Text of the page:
This medical term describes when a person cannot see distant objects clearly without the need for a corrective minus lens. The traditional view is that light entering the eye from the distance is focussed too early and so the image is blurred.
In Australia, it is estimated that 20% of adults have myopia and it is generally accepted that the first symptoms of myopia are experienced around puberty. In Asian cultures where children start learning characters at 3 years old, the prevalence of myopia can be as high as 80% of the population.
Currently there is no cure for myopia. However, recognising that prolonged near tasks may be contributing factor for the start of myopia, we will advise you on proper posture, working distance, lighting and other techniques to help reduce the impact of near visual stress.
A lens to make distance viewing clear is the simplest treatment, but it is not necessarily the best correction for myopia. It compensates for the distance blur but does not treat any focussing and eye-teaming problems that may also be present and which may be contributing to the myopic progression. We may need to prescribe special spectacle lenses such as enhanced near vision lenses or multifocals as a way of clearing the distance blur and at the same time assisting in treating the focusing or eye-teaming problems. Vision therapy may also need to be applied.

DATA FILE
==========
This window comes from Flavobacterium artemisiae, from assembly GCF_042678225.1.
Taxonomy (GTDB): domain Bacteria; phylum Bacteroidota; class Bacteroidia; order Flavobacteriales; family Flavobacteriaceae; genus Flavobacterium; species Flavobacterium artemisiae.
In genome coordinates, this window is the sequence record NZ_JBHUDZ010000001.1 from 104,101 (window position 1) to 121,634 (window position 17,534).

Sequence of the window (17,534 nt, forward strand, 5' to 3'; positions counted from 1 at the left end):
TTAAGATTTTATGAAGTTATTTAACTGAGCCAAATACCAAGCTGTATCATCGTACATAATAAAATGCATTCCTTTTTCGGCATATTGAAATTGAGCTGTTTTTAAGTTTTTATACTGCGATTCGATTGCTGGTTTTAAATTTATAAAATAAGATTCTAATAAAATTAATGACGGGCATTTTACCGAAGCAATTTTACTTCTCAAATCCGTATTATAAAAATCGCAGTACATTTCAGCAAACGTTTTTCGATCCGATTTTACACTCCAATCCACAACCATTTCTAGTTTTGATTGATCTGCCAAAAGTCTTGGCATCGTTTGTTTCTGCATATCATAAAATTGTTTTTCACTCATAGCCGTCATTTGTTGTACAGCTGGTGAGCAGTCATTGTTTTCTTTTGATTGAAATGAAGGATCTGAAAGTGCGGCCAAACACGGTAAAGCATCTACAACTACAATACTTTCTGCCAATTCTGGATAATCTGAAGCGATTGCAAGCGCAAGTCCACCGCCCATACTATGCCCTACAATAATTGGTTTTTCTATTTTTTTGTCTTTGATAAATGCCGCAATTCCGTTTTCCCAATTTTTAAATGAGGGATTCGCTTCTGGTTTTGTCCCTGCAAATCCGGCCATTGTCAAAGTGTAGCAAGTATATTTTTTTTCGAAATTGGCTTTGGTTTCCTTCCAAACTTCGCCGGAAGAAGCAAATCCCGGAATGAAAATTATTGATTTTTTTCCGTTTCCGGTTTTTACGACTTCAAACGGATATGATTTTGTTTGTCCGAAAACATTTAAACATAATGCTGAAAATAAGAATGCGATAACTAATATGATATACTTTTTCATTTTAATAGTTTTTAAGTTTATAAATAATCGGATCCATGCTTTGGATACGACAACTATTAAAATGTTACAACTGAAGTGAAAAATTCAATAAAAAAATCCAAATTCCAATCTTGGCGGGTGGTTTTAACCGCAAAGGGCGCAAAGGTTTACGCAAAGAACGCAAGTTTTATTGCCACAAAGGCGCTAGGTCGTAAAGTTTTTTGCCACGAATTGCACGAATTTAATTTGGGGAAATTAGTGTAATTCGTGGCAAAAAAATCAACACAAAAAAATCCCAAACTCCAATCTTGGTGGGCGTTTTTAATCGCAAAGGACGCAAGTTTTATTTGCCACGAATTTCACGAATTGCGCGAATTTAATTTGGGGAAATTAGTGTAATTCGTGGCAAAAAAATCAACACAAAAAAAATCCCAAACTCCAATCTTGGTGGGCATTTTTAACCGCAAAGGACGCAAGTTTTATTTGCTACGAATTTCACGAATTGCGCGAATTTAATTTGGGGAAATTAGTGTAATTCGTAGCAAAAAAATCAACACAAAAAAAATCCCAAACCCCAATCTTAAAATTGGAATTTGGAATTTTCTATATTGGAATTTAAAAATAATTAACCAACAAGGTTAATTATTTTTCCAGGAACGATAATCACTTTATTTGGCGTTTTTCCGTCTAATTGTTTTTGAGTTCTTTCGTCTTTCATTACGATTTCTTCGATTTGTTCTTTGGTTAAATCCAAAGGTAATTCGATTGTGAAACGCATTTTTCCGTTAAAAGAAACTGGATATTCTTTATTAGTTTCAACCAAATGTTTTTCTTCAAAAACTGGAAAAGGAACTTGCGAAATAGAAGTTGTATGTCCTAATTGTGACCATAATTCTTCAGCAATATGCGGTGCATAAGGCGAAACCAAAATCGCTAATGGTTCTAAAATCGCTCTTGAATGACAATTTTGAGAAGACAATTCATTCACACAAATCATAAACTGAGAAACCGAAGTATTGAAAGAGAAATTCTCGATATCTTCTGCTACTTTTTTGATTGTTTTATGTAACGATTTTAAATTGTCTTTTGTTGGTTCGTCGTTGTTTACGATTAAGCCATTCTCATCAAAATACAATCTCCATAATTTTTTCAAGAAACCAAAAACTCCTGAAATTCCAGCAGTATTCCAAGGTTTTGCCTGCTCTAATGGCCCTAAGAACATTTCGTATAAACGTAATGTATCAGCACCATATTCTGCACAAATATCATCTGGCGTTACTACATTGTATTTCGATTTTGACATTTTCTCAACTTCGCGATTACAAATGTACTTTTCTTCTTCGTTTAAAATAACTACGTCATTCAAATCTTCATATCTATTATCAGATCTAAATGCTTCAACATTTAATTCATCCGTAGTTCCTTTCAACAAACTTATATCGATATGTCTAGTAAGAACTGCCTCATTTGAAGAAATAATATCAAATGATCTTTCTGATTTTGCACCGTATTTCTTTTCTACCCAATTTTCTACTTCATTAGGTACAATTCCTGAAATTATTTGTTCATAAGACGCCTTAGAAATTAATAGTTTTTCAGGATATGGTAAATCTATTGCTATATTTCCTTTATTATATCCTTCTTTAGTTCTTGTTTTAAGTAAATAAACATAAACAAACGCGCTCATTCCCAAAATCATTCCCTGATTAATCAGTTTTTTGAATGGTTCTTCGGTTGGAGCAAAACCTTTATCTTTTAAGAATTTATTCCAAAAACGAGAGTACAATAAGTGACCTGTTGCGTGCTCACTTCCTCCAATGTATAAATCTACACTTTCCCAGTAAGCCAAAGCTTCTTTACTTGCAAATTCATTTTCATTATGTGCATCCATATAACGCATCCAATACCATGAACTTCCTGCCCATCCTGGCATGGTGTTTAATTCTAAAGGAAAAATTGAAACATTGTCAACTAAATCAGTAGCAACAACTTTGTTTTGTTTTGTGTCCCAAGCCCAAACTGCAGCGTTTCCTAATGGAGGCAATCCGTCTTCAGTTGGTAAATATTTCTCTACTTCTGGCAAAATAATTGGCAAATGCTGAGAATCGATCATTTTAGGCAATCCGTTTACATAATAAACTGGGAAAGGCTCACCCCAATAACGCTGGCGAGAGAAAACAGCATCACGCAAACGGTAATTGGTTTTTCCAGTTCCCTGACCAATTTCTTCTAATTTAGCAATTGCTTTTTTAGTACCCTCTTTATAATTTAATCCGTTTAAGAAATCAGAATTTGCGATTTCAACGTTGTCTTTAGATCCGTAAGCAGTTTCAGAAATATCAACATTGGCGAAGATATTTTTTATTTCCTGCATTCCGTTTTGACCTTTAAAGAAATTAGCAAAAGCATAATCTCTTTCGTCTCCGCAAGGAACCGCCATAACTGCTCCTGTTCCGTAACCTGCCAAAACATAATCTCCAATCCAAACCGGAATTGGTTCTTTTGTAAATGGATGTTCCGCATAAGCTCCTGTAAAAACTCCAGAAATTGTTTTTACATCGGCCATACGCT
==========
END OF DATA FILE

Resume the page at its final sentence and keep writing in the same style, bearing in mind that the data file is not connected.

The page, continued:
Other corrective options available are contact lenses, refractive surgery and accelerated orthokeratology. Clinical trials have indicated that wearers of rigid gas permeable lenses and orthokeratology lenses may show a decreased rate of myopia progression.
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